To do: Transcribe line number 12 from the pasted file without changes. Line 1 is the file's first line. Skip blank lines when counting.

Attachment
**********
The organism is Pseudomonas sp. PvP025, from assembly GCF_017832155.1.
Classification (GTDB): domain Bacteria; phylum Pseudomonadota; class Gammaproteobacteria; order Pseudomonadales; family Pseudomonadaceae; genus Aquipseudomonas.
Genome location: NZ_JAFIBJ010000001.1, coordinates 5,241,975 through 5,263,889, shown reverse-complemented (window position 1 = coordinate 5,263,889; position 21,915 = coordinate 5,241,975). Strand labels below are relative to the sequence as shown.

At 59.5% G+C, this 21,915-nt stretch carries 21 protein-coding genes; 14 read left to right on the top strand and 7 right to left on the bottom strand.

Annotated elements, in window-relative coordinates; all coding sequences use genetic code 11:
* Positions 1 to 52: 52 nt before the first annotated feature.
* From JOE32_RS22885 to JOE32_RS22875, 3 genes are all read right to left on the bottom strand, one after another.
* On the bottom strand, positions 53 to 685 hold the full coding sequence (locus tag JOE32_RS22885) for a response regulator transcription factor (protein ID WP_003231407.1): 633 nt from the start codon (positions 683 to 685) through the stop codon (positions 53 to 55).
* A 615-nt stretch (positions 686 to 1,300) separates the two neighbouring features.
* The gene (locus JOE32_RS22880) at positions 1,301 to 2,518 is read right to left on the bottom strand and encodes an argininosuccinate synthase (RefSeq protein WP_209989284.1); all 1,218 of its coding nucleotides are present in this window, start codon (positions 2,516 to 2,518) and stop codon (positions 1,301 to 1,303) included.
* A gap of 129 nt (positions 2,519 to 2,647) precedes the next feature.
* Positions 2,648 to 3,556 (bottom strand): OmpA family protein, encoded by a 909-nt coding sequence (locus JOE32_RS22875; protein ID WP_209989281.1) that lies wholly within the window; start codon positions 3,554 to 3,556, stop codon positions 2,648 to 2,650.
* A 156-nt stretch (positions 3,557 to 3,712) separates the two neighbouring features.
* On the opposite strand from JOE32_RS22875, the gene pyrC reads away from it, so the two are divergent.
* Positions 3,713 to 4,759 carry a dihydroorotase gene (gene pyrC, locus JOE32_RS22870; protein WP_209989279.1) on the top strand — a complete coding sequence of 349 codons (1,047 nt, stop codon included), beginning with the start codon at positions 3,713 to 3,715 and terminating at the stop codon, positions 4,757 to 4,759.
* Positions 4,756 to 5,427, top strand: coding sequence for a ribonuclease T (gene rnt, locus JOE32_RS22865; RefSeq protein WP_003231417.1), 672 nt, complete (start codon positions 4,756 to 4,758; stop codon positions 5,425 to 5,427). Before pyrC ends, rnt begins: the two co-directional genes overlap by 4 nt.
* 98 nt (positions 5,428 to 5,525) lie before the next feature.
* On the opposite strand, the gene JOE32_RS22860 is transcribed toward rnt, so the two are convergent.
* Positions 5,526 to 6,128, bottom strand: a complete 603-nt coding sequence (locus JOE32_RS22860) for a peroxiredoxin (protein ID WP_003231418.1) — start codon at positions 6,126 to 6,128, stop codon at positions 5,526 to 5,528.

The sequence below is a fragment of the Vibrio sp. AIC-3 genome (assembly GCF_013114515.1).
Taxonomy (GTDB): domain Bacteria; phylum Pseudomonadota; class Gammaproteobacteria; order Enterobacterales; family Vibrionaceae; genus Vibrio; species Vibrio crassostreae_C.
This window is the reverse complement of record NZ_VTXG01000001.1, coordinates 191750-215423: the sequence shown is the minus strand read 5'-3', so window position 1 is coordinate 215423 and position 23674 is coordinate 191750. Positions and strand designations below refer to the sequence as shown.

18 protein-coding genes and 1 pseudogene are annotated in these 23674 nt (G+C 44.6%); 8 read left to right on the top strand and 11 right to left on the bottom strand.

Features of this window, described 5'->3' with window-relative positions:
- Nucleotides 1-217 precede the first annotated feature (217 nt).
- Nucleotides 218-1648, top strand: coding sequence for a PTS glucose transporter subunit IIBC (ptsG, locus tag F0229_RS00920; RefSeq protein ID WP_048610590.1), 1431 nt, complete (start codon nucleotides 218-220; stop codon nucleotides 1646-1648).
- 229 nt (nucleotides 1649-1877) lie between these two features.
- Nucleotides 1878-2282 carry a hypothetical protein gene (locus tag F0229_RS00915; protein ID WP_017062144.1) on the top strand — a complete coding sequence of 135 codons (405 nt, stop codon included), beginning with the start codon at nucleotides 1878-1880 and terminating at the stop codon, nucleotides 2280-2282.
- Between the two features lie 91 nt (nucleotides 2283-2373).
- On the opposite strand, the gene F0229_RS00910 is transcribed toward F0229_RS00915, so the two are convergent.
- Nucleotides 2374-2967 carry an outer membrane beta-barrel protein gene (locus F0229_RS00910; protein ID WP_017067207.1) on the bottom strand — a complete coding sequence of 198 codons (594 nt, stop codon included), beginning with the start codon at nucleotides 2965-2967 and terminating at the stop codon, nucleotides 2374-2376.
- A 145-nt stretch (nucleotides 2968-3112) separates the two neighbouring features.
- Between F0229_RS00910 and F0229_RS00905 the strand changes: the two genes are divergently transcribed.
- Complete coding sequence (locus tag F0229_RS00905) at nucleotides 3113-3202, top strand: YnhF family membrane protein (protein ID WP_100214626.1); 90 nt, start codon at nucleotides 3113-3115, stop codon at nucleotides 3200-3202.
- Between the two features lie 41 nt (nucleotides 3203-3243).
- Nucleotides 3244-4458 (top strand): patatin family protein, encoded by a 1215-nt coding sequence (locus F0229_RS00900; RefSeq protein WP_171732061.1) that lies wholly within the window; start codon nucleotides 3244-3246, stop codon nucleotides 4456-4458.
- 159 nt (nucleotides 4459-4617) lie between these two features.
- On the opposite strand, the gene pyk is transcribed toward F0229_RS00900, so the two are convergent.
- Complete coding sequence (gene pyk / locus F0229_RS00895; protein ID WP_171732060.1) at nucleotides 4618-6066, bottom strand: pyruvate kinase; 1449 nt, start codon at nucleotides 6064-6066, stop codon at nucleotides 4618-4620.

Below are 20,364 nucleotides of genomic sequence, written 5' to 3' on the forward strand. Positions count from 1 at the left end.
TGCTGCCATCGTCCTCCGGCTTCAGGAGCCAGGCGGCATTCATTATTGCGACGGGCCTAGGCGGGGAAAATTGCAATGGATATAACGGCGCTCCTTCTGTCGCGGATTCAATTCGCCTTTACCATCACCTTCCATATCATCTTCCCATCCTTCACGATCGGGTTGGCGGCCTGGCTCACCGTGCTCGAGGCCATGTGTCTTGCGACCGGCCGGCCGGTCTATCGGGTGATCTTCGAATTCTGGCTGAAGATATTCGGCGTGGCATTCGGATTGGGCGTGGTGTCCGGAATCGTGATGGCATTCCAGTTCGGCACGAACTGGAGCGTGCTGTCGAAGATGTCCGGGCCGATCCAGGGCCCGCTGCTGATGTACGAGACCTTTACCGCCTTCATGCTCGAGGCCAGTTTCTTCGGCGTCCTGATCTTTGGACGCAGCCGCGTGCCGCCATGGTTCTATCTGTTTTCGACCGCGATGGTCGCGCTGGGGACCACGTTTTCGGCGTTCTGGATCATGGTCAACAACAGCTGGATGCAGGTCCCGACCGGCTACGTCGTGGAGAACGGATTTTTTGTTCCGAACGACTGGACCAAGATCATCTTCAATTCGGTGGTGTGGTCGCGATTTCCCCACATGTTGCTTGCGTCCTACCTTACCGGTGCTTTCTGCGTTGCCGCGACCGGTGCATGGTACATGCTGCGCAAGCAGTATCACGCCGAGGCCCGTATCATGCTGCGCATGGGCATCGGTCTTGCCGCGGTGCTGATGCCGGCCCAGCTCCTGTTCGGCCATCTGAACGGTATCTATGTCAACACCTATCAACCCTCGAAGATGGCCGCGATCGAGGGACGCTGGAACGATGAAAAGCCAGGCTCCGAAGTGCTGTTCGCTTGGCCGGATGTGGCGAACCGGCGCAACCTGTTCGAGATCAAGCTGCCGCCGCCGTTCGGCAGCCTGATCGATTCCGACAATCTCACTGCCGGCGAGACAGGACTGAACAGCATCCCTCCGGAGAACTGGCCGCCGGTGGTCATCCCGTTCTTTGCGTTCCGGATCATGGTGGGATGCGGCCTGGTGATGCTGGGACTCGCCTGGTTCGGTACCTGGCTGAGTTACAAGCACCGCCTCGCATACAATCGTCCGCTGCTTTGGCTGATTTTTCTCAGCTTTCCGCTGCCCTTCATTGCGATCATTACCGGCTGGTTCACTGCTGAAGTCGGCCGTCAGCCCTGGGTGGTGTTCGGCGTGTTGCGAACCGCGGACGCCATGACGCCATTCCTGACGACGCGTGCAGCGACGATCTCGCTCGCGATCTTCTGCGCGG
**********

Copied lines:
* Positions 2,648 to 3,556 (bottom strand): OmpA family protein, encoded by a 909-nt coding sequence (locus JOE32_RS22875; protein ID WP_209989281.1) that lies wholly within the window; start codon positions 3,554 to 3,556, stop codon positions 2,648 to 2,650.